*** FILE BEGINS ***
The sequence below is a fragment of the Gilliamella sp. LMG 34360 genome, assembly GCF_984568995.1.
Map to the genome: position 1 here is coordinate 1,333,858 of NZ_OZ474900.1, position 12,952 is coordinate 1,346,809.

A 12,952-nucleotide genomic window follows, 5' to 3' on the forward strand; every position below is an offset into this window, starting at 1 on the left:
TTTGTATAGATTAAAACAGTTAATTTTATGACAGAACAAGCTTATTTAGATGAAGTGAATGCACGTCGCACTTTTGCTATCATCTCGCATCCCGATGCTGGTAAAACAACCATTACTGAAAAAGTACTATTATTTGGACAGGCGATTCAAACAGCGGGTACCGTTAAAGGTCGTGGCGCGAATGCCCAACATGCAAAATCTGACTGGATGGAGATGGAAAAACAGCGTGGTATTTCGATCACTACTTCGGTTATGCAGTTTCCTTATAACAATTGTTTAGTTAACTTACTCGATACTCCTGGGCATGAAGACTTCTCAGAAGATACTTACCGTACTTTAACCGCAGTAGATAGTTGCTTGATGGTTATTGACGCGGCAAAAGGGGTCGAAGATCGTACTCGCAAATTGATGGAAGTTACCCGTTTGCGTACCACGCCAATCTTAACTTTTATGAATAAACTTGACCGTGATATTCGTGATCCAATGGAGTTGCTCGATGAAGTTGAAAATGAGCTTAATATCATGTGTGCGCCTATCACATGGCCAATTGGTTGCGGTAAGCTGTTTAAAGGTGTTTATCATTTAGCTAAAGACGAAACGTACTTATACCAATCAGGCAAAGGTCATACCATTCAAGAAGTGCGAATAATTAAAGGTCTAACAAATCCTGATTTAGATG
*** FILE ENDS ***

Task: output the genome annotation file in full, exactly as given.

The sequence below is a fragment of the Gilliamella sp. LMG 34360 genome, assembly GCF_984568995.1.
Map to the genome: position 1 here is coordinate 1,333,858 of NZ_OZ474900.1, position 12,952 is coordinate 1,346,809.

A 12,952-nucleotide genomic window follows, 5' to 3' on the forward strand; every position below is an offset into this window, starting at 1 on the left:
TTTGTATAGATTAAAACAGTTAATTTTATGACAGAACAAGCTTATTTAGATGAAGTGAATGCACGTCGCACTTTTGCTATCATCTCGCATCCCGATGCTGGTAAAACAACCATTACTGAAAAAGTACTATTATTTGGACAGGCGATTCAAACAGCGGGTACCGTTAAAGGTCGTGGCGCGAATGCCCAACATGCAAAATCTGACTGGATGGAGATGGAAAAACAGCGTGGTATTTCGATCACTACTTCGGTTATGCAGTTTCCTTATAACAATTGTTTAGTTAACTTACTCGATACTCCTGGGCATGAAGACTTCTCAGAAGATACTTACCGTACTTTAACCGCAGTAGATAGTTGCTTGATGGTTATTGACGCGGCAAAAGGGGTCGAAGATCGTACTCGCAAATTGATGGAAGTTACCCGTTTGCGTACCACGCCAATCTTAACTTTTATGAATAAACTTGACCGTGATATTCGTGATCCAATGGAGTTGCTCGATGAAGTTGAAAATGAGCTTAATATCATGTGTGCGCCTATCACATGGCCAATTGGTTGCGGTAAGCTGTTTAAAGGTGTTTATCATTTAGCTAAAGACGAAACGTACTTATACCAATCAGGCAAAGGTCATACCATTCAAGAAGTGCGAATAATTAAAGGTCTAACAAATCCTGATTTAGATG